As seen in most recent “Home Schooled,” there has been a drastic increase in the purchase of foreclosed homes since the recent recession.  As such, there are certain tips a prospective buyer should know when buying a foreclosure property since the process is different than a typical transaction.

First, a home in foreclosure is owned by a bank. Specifically, a home is foreclosed upon when the homeowner is unable to pay back the mortgage they have on the property. When the mortgage is unable to be paid, the bank “forecloses” on the property. Simply put, the bank takes back possession from the homeowner.

Consequently, when buying a foreclosure property, the seller of the property is the bank. As you can expect, banks do not have the same type of interest in selling the property as a typical homeowner. Therefore, it is imperative a prospective homebuyer stays on top of the bank during the purchase of a foreclosure property and, most importantly, during the home inspection process.

Staying on top of the bank consists of several different things as it pertains to the home inspection process. Most notably, however, make sure the bank has turned on the water and gas when the inspection is to be conducted. Frequently, the water and gas are not turned on during the inspection of a foreclosure property for the simple fact that no one is actually living in the property. As a result, a comprehensive inspection is unable to be conducted and, in turn, a prospective buyer is unable to clearly determine the issues need to be rectified. For example, without these items being turned on, an inspector is unable to determine whether a water heater, stove, furnace, or washer are operating properly. Moreover, the failure to have these items turned often delays the home inspection.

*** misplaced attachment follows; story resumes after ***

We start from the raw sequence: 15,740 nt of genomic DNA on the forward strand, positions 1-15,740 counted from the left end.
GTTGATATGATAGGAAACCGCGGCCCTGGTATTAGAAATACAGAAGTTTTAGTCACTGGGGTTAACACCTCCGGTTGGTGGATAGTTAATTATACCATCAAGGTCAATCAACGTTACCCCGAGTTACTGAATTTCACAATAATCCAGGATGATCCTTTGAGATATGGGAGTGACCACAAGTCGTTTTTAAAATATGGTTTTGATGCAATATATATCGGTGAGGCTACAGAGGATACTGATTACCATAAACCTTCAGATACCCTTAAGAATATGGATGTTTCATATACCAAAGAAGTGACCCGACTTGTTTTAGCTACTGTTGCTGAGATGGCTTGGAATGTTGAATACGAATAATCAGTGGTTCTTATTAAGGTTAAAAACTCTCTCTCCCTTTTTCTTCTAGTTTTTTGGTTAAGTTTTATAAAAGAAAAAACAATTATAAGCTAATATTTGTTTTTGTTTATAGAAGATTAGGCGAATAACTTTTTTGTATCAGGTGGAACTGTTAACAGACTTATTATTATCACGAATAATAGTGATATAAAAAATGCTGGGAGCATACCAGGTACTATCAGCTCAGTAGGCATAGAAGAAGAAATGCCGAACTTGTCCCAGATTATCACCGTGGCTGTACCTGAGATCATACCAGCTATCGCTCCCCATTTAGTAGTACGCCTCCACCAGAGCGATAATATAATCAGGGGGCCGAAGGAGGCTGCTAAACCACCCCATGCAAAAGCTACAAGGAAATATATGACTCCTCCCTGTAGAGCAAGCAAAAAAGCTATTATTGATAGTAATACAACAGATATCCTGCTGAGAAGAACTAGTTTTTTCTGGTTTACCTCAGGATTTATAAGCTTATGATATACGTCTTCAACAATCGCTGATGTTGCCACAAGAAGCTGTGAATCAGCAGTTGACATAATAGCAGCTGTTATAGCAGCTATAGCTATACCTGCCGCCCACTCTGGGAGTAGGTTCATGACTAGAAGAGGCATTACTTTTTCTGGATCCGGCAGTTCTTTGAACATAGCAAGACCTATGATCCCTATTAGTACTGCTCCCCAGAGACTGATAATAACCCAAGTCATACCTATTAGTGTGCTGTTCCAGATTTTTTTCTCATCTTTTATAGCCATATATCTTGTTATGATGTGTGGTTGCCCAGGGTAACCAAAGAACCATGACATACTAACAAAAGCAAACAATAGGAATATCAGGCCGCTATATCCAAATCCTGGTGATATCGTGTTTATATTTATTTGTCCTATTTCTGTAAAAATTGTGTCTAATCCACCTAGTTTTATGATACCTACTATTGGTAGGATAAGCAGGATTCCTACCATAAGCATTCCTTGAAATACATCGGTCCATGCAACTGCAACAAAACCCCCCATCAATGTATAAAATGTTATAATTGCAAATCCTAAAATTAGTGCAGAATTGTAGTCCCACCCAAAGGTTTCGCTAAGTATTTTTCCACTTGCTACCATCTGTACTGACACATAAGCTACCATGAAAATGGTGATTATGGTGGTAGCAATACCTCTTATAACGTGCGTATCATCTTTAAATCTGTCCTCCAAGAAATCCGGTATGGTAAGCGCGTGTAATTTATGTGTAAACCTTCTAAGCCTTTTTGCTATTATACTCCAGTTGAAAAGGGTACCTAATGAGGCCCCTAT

Staying on top of the bank during the purchase of a home and, more specifically, during the inspection process will save a buyer a vast amount of time and, potentially, considerable expense. Quite simply, by failing to stay on top of the bank, a buyer might be unable to identify all the repairs needed and, as a result, be forced to pay for the same down the road.

Next week the topic of radon mitigation will be discussed so please be sure to tune in to the next Tip at Ten in the next version of “Home Schooled.” Also, please continue to check this blog periodically for vital information about the home inspection process.